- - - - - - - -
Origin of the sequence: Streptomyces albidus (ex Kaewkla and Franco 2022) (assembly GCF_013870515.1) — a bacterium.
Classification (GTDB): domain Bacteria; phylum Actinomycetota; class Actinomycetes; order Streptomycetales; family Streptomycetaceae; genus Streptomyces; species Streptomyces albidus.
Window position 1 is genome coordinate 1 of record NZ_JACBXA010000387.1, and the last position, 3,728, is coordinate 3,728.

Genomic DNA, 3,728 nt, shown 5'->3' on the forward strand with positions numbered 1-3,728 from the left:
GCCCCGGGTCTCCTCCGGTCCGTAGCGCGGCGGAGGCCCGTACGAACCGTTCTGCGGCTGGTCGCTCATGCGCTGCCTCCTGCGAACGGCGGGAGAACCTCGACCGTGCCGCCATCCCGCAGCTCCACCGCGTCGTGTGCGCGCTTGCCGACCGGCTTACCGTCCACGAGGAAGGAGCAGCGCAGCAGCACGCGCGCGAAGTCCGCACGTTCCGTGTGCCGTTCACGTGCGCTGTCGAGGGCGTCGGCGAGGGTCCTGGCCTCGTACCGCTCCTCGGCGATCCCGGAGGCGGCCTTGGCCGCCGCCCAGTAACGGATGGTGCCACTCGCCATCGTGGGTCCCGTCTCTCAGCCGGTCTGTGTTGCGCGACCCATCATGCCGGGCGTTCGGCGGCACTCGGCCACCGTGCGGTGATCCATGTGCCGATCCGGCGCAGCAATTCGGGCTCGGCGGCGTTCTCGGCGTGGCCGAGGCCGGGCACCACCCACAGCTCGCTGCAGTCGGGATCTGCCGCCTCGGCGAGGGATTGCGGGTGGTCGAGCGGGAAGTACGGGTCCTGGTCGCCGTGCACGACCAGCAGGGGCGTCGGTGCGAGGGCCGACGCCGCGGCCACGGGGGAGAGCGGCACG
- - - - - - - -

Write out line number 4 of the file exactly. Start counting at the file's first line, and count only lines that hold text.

Genomic DNA, 3,728 nt, shown 5'->3' on the forward strand with positions numbered 1-3,728 from the left: